Vikram is a moralizing, uptight gentleman with an overactive sense of responsibility and Gil is one of the free love, free will, mutual enjoyment sort who let the others do the worrying because it’s damn well none of his business. Theirs is a combination that worked quite well despite of and/or because of the differences. Vik sees through Gil’s well-cultivated apathy and knows he cares. Why else would he come to Vik’s office? Gil brought the joy and the smiles back to Vik’s life like he always had all those years ago in Oxford. And when one is uptight and the other is insouciant, the resulting dialogue is usually the laugh out loud kind.
“You’ve really got a problem with the pictures?”
“Of course I do,” Vikram snapped. “They’re illegal, immoral, and obscene.”
“Right, but what’s bad about them?”
Although the main focus was Vik and Gil and the mystery was light, it wasn’t a slouch on that area either. The two did great detective work, sorting through a massive heap of porn photos looking for clues on the whereabouts of the missing boy, Sunil, who worked as a model in some of the photos. Their search also bought another case
to their attention, that of a young boy who was found in the streets with his skull caved in, and as this boy was also found posing in the pictures, they knew the cases were related.
I commend the amount of research done for this story. I think modern day porn connoisseurs would be astounded at the variety and scope of Victorian era pornography. As always, the way Charles writes about London is like opening a door and getting hit with the smell of Thames and a barrage of Anglo accents. I also liked the way Vik and Gil’s race and background were worked into the story in a very natural way. They were important and were touched upon but not the focus. Rather, there was the well-paced and well-fleshed out development of their characters and relationship, there was the fight to right the wrongs done to poor immigrants, a discussion on the depths people go through to survive, a look at the hypocrisy of the upper class and an exhortation to be happy even if life has given you one too many kicks in the guts.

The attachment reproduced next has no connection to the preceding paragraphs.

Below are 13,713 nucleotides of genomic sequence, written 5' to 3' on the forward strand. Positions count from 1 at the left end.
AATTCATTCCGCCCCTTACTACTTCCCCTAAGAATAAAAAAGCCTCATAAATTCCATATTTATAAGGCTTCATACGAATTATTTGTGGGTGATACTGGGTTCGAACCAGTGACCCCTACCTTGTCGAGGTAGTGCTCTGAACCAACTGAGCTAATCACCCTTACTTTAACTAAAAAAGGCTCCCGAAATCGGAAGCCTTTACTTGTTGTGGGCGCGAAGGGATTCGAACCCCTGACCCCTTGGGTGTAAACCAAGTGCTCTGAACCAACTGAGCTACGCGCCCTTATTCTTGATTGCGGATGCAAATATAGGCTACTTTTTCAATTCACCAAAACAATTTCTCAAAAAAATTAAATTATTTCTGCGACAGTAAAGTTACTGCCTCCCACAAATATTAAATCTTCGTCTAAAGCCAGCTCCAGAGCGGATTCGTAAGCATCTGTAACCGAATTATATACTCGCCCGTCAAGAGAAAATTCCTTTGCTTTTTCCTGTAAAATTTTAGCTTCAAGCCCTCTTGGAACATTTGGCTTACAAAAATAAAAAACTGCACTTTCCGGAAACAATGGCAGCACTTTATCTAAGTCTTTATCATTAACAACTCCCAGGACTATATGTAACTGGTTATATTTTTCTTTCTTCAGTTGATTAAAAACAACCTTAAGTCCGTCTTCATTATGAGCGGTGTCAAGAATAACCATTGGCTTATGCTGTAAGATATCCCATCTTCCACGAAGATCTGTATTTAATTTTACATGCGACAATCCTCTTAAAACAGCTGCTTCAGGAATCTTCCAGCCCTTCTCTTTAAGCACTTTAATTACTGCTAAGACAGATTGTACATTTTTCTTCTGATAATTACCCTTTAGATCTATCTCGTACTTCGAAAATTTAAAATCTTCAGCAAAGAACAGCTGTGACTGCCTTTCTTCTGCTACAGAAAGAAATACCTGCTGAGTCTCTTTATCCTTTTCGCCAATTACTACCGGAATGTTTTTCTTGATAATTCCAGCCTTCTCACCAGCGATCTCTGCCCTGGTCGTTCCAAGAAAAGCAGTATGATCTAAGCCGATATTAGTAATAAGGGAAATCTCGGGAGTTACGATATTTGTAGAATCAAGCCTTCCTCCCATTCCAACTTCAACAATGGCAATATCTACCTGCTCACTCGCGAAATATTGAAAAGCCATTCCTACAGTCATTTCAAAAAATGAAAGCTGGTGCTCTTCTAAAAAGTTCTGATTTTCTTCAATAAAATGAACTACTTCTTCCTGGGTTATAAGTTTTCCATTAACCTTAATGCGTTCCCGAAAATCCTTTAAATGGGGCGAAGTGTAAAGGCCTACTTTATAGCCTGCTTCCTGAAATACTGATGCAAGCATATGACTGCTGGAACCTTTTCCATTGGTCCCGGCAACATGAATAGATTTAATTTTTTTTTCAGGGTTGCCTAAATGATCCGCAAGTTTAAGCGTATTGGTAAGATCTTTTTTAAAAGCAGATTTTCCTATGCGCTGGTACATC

“What’s important,” he said carefully. “For me, what’s important is that you give each other a good time when you can. Carpe diem, as they used to say at school. Take your pleasures where you find them, while they last.”
“And do anything you like, because it doesn’t really matter?”
“Being alive matters,” Gil said, on a sudden wave of something like anger. “It matters that I’ve got a warm room and a full belly, and I know that because I went a while without those things, which I’ll bet is more than you ever did. It matters that I’ve a pal with me, and there’s something I reckon you’ve been missing. It matters to be happy instead of miserable.”
It’s easy to take the high moral ground but there’s also the adage of walking a mile in another man’s shoes. I think Vik and Gil made a compelling case of how we can make these things work, of keeping an open mind, of giving enough damns and taking action.
This is an opposite attracts + childhood friends to lovers story + second chance romance with great sense of time and place, palpable Victorian atmosphere and as always, that distinctly sharp humor I have come to associate with Charles’ writing. This might not be her best work, hence the quibbles, but if you ask me what’s wrong with it, I really couldn’t say. Still, this is a great addition to her collective body of work.
4 Stars – minor quibbles but I loved it to bits
Wanted, an Author – K.J. Charles
Wanted, an Author is a 5000-word story set in 1807. It returns to the characters of Wanted, a Gentleman, and also introduces a character from my forthcoming novel, Band Sinister.
A Newsletter freebie.
This works best if you’ve read Wanted, a Gentleman.
In Unfit to Print, Gil found a copy of Jonathan: or, The Trials of Virtue, said to be the holy grail of illicit books. Here is where you find the author who wrote it.
Theo getting giddy at being called “a real writer” is adorbs! I’m glad his career is going well.
Martin snoring like a foghorn and annoying the hell out of Theo is just too funny.
Setting the story at the time when Parliament was voting for the abolition of slavery was a nice historical touch and a great excuse to party. And boy, did they party!
John Raven and Lord Corvin! I can’t wait to see what mischief they are up to.
What’s up with all these birdy surnames?
3.5 Stars – that place between like and love